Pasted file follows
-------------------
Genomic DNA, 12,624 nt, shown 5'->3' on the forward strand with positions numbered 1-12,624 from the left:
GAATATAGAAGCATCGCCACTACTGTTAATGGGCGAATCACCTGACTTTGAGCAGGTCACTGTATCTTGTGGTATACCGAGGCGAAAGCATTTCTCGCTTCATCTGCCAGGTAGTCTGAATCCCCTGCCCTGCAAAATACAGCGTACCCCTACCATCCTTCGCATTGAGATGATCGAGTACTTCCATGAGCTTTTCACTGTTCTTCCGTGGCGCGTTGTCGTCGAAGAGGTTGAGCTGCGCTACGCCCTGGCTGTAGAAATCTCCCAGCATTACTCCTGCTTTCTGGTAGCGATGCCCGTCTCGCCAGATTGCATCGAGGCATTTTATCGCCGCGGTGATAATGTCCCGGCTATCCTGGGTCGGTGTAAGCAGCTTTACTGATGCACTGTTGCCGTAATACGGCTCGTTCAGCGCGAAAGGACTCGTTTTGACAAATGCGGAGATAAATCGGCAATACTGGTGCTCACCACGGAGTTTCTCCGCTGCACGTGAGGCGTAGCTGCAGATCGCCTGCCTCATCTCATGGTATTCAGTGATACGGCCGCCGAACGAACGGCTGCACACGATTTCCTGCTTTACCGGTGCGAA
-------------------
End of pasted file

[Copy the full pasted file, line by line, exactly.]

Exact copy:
Genomic DNA, 12,624 nt, shown 5'->3' on the forward strand with positions numbered 1-12,624 from the left:
GAATATAGAAGCATCGCCACTACTGTTAATGGGCGAATCACCTGACTTTGAGCAGGTCACTGTATCTTGTGGTATACCGAGGCGAAAGCATTTCTCGCTTCATCTGCCAGGTAGTCTGAATCCCCTGCCCTGCAAAATACAGCGTACCCCTACCATCCTTCGCATTGAGATGATCGAGTACTTCCATGAGCTTTTCACTGTTCTTCCGTGGCGCGTTGTCGTCGAAGAGGTTGAGCTGCGCTACGCCCTGGCTGTAGAAATCTCCCAGCATTACTCCTGCTTTCTGGTAGCGATGCCCGTCTCGCCAGATTGCATCGAGGCATTTTATCGCCGCGGTGATAATGTCCCGGCTATCCTGGGTCGGTGTAAGCAGCTTTACTGATGCACTGTTGCCGTAATACGGCTCGTTCAGCGCGAAAGGACTCGTTTTGACAAATGCGGAGATAAATCGGCAATACTGGTGCTCACCACGGAGTTTCTCCGCTGCACGTGAGGCGTAGCTGCAGATCGCCTGCCTCATCTCATGGTATTCAGTGATACGGCCGCCGAACGAACGGCTGCACACGATTTCCTGCTTTACCGGTGCGAA